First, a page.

Direct consequences - We anticipate this measure will stimulate much greater discussion over medication, which we see as a good outcome. There will always be patients sitting at either ends of the spectrum, with some who believe they are not worthy of their medication on viewing the price and others who believe that they should be getting a more expensive product. A more inquisitive patient, wanting to know more about their care is a more involved and informed patient, which is precisely what we need to engender.
One London borough NHS organisation we spoke to said last year alone they spent £1m simply disposing of unused medicines. Replicated across the country this is a monumental waste that we are sure can be reduced by greater public knowledge of the data!
Indirect consequences - There was a strong consensus among all representatives we spoke to acknowledging a need for patients to change their attitudes and behaviour towards medical use. Enabling people to understand the benefits of taking their medicines is a key driver to reducing waste, and a conversation on cost would also help facilitate comprehension of purpose.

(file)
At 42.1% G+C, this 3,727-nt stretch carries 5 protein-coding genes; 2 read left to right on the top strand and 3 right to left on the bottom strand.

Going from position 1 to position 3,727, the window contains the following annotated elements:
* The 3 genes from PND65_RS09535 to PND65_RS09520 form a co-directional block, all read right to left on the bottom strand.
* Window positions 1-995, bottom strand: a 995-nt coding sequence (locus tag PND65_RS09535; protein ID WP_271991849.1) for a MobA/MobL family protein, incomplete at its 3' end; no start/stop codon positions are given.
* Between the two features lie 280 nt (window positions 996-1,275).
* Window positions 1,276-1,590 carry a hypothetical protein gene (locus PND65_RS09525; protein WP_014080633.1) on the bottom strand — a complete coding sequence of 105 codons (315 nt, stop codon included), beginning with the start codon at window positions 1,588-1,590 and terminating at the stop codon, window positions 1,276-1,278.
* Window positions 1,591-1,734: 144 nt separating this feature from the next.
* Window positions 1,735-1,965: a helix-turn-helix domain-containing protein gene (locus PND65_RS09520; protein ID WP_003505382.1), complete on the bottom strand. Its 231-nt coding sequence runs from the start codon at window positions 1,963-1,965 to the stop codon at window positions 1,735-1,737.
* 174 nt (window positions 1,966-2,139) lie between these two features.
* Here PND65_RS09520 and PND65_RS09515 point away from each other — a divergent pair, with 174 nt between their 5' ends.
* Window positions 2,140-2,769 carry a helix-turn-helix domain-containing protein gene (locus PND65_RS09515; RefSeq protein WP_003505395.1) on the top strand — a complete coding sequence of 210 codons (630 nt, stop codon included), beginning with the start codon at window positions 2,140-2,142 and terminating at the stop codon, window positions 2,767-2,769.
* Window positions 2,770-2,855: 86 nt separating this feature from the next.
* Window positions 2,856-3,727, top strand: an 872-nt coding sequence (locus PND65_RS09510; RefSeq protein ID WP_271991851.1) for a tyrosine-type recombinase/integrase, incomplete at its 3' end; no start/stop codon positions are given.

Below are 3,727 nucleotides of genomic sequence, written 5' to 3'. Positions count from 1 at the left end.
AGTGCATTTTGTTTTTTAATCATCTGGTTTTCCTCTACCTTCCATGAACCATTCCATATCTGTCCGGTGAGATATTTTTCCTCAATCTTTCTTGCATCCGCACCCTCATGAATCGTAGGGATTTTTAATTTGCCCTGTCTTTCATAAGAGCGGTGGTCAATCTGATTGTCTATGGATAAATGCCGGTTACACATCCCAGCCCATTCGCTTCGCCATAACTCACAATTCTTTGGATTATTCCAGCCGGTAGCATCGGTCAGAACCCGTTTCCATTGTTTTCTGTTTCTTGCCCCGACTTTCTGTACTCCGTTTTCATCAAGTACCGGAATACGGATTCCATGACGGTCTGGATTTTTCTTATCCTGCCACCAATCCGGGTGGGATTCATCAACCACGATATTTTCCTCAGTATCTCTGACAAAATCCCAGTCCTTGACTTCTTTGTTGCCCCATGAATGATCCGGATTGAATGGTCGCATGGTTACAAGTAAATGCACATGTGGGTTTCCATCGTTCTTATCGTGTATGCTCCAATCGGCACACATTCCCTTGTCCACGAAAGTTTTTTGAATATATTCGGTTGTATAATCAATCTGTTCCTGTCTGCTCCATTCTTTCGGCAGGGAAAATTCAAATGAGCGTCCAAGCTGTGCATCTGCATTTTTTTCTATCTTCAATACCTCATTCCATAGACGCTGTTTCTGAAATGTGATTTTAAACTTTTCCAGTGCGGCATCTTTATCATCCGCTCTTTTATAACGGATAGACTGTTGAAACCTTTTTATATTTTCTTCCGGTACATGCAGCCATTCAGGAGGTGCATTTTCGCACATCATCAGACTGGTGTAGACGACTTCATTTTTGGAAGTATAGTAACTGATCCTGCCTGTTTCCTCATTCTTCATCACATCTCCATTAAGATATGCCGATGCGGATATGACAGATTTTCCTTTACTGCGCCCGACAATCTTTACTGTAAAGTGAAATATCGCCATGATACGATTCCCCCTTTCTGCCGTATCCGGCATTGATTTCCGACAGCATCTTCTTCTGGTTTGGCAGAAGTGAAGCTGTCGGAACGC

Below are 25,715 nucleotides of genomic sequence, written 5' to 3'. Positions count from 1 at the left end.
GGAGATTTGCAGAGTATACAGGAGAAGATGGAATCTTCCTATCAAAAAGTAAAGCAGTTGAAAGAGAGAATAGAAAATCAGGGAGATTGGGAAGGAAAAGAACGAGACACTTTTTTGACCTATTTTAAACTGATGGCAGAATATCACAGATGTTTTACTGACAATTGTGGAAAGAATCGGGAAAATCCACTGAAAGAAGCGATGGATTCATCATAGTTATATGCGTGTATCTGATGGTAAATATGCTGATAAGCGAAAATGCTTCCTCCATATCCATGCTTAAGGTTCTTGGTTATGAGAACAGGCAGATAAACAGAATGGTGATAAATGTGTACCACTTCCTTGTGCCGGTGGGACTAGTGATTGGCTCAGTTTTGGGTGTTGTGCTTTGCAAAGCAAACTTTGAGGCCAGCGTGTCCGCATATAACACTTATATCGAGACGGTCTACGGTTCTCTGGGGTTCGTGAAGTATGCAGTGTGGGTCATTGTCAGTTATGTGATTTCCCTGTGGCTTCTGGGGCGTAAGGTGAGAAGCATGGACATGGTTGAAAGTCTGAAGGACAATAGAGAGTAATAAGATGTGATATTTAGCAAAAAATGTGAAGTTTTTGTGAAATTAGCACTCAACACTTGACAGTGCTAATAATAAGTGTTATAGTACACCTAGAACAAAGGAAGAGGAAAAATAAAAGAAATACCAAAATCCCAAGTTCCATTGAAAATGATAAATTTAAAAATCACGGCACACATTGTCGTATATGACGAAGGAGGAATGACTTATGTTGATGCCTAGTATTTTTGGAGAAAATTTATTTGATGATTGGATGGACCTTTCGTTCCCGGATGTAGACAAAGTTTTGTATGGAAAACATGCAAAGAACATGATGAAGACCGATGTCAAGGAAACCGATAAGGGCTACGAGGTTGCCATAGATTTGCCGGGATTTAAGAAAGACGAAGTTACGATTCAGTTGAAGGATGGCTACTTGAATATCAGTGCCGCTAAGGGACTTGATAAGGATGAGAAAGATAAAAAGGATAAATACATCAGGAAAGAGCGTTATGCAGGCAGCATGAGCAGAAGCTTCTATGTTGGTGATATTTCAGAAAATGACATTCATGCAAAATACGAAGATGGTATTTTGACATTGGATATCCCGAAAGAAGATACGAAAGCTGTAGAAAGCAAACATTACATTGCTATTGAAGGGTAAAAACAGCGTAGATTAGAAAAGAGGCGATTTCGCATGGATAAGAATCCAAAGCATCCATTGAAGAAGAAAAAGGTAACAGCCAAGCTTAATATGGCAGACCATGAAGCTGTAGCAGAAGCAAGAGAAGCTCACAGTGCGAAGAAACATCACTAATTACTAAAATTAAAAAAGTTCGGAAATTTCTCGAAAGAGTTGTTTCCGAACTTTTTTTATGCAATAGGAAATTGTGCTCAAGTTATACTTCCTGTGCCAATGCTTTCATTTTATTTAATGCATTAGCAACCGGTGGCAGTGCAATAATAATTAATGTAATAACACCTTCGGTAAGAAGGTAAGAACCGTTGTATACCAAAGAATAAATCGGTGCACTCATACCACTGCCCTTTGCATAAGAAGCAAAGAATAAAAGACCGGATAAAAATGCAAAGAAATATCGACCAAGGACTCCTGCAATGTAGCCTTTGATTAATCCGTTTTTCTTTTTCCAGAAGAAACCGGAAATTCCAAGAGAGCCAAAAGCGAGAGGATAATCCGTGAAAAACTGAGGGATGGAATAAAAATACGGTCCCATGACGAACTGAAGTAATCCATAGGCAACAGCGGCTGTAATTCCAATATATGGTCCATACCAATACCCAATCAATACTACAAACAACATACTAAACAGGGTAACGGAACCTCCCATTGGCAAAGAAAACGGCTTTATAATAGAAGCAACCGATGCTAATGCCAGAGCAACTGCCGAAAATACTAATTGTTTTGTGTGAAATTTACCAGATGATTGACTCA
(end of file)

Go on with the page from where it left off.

It is estimated that 50% of medicines (for long term conditions such as for blood pressure) prescribed are discontinued within 14 days. Other ideas were raised with us as to how to combat this waste as a result of our suggestion at having the price published to the public. We anticipate that there will be more opportunities to improve transparency in this domain.
This is a small idea for delivering what could be significant savings in the health budget by enabling the public through published data to understand ‘value’ in a holistic way. The current fiscal situation calls for transparency to encourage responsibility in healthcare where cost of care to the NHS is openly communicated and therefore more widely appreciated.